Jack has known Elder Brenchly for years.  They were in the National Guard together in Utah for a long time - in the early years.  The Brenchlys are serving at Ft. Jackson.

The Milbergers and theWichmanns are going home soon - the end of November and the first part of December.  President Holm asked them to bear their testimonies at the close of the evening.  I am really going to miss the Mihlbergers.  I've only known them for 3 weeks, but I love them!  Sister Mihlberger bore such a strong testimony of the Book of Mormon.  She's been studying it every morning for an hour and she says she looks forward to waking up every morning, so she can get into it again.  Elder Mihlberger said when he first came to the mission, President Holm talked to the senior missionaries and told them they needed to become one.  He said, "I didn't want to be one with the rest of the senior missionaries.  I didn't want to be old."  He laughed, and admitted that he looks older than anyone there (which he doesn't), but he feels young inside and he IS one with all of us.  Tears glistened on his cheek as he bore his testimony of the gospel and told us how he was going to miss us and the mission.

Monday, October 7, 2013

We Got Mail!!!

Today was the biggest mail day yet!  There were probably 25 boxes and large envelopes and about 100 cards and letters!  Elder Mihlberger (the label fairy) made the labels for the boxes, so we could get them off the couch and stacked up to go out in tomorrow's mail.  I'll make the labels for the cards and letters.  That's a lot of mail!!!

September 30 - October 6, 2013

This past week flew by!  Highlights of the week were the Leadership Training Meetings, The Elders' sleep-over, General Conference, and church services at Fort Jackson.  Oh - and a trip to The Shed.  :o)

I'll start with The Shed, because it's a small, but not insignificant thing.  Transfers are a time when missionaries leave to go home, when new missionaries come, and when many of the missionaries are transferred from one part of mission to another.  We have a transfer coming up on October 16th.  We are sending 9 missionaries home and getting 28 new ones.  Sister Fenton, who is in charge of housing, has been responsible for arranging for 9 new apartments all over the mission.  This is not an easy task!  She has to travel a lot to check out apartments and find ones that are suitable, but at a reasonable cost.  Many landlords will not rent to us because President Holm refuses to give out the missionaries' Social Security Numbers so they can do background checks.  We have great references from landlords all over the state, but some still insist on background checks - and that's their prerogative.  Once the apartments are procured, they have to be cleaned and set up with furniture and household goods.  The Shed holds the household goods.  I went to The Shed this week with Sister Mihlberger.  As she started to lift up the door to The Shed, she said, "There's a little lizard who sometimes runs out from under the door, so don't be alarmed."  :o)  He wasn't there that day, so I didn't get to meet him.  Inside The Shed are utility shelves filled with dishes, pots and pans, cooking utensils, carbon monoxide detectors, dish racks, toilet bowl brushes, shower curtains, etc. - all manner of things that one would need to see up housekeeping.  The Shed is fairly orderly, and we were able to gather what we needed quickly and get back to the office.  It was interesting to me - just one more facet of what it takes to run a mission.  If you ever wonder what happens to your tithing's one place,it's used.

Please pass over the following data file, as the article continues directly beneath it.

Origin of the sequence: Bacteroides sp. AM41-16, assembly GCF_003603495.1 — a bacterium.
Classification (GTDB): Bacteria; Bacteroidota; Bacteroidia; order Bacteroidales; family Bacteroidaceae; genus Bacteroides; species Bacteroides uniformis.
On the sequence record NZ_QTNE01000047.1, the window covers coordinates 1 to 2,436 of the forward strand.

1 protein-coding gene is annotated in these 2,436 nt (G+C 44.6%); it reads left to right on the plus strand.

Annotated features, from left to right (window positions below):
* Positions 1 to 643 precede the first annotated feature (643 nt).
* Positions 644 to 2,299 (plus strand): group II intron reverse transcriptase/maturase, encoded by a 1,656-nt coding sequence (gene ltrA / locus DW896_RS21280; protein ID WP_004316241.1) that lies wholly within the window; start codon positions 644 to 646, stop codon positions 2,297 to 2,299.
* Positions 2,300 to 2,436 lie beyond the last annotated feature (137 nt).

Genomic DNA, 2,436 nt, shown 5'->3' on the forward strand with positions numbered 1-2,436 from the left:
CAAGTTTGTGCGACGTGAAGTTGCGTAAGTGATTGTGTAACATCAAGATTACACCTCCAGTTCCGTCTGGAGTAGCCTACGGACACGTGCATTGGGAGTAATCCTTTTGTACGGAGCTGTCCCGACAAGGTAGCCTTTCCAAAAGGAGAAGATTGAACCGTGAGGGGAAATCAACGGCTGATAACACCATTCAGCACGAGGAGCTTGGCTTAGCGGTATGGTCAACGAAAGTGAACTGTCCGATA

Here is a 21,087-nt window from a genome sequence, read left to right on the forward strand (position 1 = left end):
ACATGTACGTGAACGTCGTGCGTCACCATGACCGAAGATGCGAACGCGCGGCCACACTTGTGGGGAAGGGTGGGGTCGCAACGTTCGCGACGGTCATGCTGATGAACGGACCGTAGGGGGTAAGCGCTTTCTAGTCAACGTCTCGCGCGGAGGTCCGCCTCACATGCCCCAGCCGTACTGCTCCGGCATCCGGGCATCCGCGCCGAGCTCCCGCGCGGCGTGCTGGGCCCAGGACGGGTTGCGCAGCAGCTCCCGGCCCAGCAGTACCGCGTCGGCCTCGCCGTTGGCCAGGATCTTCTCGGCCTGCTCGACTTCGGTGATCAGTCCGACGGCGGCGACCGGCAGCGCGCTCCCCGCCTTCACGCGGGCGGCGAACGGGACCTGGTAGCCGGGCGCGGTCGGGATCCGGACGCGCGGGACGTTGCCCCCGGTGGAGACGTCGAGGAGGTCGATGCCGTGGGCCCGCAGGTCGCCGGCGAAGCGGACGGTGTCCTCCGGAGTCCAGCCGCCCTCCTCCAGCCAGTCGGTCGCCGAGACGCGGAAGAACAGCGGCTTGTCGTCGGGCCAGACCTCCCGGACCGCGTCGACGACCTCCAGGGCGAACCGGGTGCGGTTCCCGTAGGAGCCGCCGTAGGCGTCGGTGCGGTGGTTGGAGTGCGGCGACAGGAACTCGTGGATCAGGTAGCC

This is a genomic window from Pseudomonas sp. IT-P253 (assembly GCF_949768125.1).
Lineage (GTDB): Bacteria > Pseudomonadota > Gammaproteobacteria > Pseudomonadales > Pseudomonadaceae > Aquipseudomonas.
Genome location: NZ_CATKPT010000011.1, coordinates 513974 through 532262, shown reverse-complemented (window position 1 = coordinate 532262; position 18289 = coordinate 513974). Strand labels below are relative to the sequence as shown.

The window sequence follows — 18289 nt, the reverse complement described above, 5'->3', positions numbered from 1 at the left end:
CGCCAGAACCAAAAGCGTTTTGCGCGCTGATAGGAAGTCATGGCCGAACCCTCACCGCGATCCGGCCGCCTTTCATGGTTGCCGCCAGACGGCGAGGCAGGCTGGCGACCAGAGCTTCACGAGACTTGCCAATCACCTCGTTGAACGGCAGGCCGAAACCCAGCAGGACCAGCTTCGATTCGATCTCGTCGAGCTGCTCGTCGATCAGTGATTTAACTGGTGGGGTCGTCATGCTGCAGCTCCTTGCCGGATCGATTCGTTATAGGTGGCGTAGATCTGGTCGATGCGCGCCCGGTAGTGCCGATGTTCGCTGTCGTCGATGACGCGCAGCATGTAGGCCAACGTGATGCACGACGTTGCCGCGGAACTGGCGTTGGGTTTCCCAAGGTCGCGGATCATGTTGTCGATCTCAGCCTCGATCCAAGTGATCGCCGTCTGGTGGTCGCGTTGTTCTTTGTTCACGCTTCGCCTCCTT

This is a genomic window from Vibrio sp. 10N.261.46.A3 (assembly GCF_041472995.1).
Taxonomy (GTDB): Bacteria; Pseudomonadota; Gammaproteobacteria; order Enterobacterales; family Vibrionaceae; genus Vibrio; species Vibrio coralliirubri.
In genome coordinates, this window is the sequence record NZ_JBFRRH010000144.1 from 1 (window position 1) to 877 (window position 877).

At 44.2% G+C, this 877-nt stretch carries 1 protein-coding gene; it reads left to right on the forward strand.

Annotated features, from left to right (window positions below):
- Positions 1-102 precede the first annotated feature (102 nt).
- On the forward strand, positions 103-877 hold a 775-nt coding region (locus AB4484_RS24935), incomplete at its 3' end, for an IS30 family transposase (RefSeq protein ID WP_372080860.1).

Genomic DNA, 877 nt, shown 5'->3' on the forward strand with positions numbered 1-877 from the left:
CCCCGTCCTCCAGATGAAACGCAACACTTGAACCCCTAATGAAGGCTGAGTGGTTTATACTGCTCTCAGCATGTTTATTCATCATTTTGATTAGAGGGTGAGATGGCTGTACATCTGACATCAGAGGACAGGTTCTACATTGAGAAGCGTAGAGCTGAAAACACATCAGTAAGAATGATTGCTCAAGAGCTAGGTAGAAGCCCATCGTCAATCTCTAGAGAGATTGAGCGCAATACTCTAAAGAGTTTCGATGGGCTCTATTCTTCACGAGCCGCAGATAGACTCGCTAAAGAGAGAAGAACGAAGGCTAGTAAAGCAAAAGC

During the two days of Leadership Training Meetings, which were held at the church building we go to on Sundays, it was pretty quiet around the office.  The President wasn't in for two days, nor were the traveling sisters or the APs.  But when the training ended on Thursday - the office was flooded with Elders and Sisters!  They came in to get media orders, to see if there were any packages or letters for them in the day's mail and just to say hello.  I'll bet there were 20 missionaries in the front office at one point that afternoon!